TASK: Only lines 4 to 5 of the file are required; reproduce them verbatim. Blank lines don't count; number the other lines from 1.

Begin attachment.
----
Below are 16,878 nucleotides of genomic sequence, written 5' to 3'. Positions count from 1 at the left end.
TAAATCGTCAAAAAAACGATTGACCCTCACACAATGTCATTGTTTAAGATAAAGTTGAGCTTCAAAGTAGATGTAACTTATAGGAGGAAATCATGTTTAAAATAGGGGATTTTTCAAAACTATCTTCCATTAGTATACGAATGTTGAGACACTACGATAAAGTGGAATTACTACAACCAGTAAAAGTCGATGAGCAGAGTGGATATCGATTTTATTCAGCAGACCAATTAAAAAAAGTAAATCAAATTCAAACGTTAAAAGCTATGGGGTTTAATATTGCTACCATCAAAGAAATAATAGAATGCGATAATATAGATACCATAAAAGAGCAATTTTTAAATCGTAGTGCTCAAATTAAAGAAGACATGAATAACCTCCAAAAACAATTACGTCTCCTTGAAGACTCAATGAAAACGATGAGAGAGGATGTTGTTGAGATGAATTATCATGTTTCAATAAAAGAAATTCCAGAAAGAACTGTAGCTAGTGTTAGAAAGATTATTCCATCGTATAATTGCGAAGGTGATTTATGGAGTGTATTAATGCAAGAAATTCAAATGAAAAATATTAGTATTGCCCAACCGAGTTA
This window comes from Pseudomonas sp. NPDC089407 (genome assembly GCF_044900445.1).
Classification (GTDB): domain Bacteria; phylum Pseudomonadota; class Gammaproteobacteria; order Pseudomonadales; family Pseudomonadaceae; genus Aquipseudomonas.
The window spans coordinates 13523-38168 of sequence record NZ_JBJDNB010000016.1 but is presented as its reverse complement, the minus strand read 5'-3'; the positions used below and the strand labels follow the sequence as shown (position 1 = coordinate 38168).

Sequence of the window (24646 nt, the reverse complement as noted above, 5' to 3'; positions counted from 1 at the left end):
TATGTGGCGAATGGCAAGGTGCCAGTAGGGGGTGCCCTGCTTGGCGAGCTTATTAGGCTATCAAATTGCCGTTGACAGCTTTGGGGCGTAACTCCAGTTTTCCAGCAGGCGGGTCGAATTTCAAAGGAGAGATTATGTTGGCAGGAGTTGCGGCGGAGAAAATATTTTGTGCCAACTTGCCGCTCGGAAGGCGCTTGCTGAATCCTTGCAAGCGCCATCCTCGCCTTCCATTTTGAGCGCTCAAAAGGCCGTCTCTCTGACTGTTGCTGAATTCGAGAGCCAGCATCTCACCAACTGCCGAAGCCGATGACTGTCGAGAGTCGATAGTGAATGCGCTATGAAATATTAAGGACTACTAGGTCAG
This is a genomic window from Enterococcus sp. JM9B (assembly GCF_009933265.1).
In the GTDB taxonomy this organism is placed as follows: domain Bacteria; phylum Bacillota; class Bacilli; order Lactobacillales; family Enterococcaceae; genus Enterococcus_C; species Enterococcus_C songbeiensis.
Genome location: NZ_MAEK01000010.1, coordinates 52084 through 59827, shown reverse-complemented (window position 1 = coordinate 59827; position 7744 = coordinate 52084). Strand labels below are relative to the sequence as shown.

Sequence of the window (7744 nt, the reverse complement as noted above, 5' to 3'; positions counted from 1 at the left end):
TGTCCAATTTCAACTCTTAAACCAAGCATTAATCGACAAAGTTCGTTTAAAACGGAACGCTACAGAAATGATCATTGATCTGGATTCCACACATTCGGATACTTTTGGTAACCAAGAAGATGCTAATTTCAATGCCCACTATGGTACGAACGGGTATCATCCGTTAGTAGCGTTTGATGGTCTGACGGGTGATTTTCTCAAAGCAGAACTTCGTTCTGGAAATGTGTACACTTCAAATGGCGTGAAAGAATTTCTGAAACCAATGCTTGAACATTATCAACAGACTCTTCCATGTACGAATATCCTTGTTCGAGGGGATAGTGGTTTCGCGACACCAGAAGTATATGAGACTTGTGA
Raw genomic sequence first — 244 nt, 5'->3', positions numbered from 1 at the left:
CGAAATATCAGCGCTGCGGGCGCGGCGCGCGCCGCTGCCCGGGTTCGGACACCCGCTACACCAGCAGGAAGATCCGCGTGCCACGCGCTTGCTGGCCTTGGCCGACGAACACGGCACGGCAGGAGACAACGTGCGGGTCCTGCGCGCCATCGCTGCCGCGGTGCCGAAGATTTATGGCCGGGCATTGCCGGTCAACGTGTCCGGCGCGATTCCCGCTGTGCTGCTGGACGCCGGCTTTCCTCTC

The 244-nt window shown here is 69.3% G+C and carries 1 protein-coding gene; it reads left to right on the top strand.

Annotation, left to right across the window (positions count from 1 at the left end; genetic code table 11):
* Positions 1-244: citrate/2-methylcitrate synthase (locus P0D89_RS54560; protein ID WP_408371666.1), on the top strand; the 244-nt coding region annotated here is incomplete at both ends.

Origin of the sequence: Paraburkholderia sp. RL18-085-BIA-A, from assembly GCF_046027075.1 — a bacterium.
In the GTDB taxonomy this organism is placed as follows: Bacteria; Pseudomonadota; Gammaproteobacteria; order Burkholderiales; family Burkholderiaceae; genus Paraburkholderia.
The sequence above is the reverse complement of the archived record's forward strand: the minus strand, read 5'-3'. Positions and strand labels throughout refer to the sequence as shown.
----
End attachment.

Classification (GTDB): domain Bacteria; phylum Pseudomonadota; class Gammaproteobacteria; order Pseudomonadales; family Pseudomonadaceae; genus Aquipseudomonas.
The window spans coordinates 13523-38168 of sequence record NZ_JBJDNB010000016.1 but is presented as its reverse complement, the minus strand read 5'-3'; the positions used below and the strand labels follow the sequence as shown (position 1 = coordinate 38168).